Jay Rosen

Jay Rosen teaches journalism at New York University, where he has been on the faculty since 1986. From 1999 to 2005 he was department chair. Rosen is the author of "PressThink":http://pressthink.org/, a weblog about journalism issues that launched in September 2003. In June 2005, PressThink won the Reporters Without Borders 2005 Freedom Blog award for outstanding defense of free expression. He also blogs at the Huffington Post. In July 2006 he announced the debut of "NewAssignment.net":http://www.newassignment.net/, his experimental site for pro-am, open source reporting projects. His book about the rise of the civic journalism movement, "What Are Journalists For?" was published in 1999 by Yale University Press. He lives in New York City.

by Jay Rosen

Let’s try a simple count of locally produced news stories in your daily newspaper. Yes, the print edition. The whole news system feeds off the flow of newspaper content, right? Lots of people asking, what’s going to replace newspapers if they can’t make it? Expecting amateurs to step in is dumb, and it won’t happen. [...] more »

by Jay Rosen

Maybe information and explanation ought to be reversed in our order of thought. Especially as we contemplate new news systems. What put me in that mind is a special episode of “This American Life” called The Giant Pool of Money. It’s a one-hour explainer on the mortgage crisis, the product of an unusual collaboration between [...] more »

by Jay Rosen

Ever wondered: where’s the time going to come from for all these nifty open source ventures people are planning? Clay Shirky says we got plenty. He just gave an extremely useful and imaginative speech to Web heads about where we are in media time. Shirky, who teaches in a different program at NYU, has a [...] more »

by Jay Rosen

Two weeks ago I participated in a forum on newspapers and the net put on by Britannica Blog. The tone was: are newspapers doomed and does anyone care? My part includes this: At many a conference I have attended on new media and journalism, some old pro whose subsidy is fast disappearing will (mentally) place [...] more »

by Jay Rosen

Two weeks ago I said at Idea Lab that NewAssignment.Net’s third major project—after Assignment Zero and OffTheBus.Net—will be Beatblogging.org. My idea was to run parallel experiments to see whether “beat reporting with a social network” is a viable pro-am method in journalism— or just an attractive concept. I said I was trying to recruit at [...] more »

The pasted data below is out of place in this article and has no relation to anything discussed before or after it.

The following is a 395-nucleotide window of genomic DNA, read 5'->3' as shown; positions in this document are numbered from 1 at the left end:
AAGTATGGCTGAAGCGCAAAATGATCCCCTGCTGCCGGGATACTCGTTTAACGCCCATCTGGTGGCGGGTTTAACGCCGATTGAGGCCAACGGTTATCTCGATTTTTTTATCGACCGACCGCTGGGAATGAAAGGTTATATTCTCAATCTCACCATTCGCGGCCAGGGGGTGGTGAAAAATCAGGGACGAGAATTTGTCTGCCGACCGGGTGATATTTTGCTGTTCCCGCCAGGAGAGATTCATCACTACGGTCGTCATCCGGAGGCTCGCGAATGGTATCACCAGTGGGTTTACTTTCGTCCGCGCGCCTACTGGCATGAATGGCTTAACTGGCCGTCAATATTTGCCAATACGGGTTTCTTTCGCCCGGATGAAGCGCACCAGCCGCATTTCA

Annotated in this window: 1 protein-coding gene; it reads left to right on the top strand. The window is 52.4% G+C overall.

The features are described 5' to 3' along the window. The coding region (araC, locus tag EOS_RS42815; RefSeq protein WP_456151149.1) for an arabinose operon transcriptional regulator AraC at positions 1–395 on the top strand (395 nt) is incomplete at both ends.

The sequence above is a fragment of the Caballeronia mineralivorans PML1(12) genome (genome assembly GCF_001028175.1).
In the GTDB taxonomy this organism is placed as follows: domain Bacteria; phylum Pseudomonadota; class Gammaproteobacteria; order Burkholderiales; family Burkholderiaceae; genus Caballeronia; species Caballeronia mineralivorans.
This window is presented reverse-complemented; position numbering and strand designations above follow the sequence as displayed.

by Jay Rosen

By now you may have heard about the implosion of Wide Open, a political blog started by the Cleveland Plain-Dealer featuring four voices from the ranks of local bloggers: two left, two right. They were paid as freelance contributors. Here’s the way the “reader representative,” Ted Diadiun, described the meltdown. It began when Rep. Steve [...] more »

by Jay Rosen

Below is a lightly revised version of a letter that went out last week to a number of professional news organizations—some big and famous, some small and unsung—asking if they want to participate in the figuring out. My goal is to find 12 willing beat reporters at 12 newsrooms. I have about 7 to 8 [...] more »

by Jay Rosen

I am at the Online News Association annual meeting in Toronto. Listening to some of the speakers at the J-Lab’s workshop, puzzling through the success of some sites and the failure of others, and putting together what I have learned from four years of doing PressThink, the emerging model I see would combine… √ High [...] more »

by Jay Rosen

It started with: let’s take a beat reporter at a local newspaper with a strong online presence and develop with that reporter a beat-specific “smart mob” or social network that would help in reporting stories and doing a better job on the beat. I would secure the cooperation of the paper and its editor, and [...] more »

by Jay Rosen

At the recent Networked Journalism Summit I referenced a darker argument on the future of online advertising by Doc Searls. Here is where I discuss it. Because I write about the Internet and what it’s doing to the press, and follow that story at my blog, I am sometimes asked what I believe the future [...] more »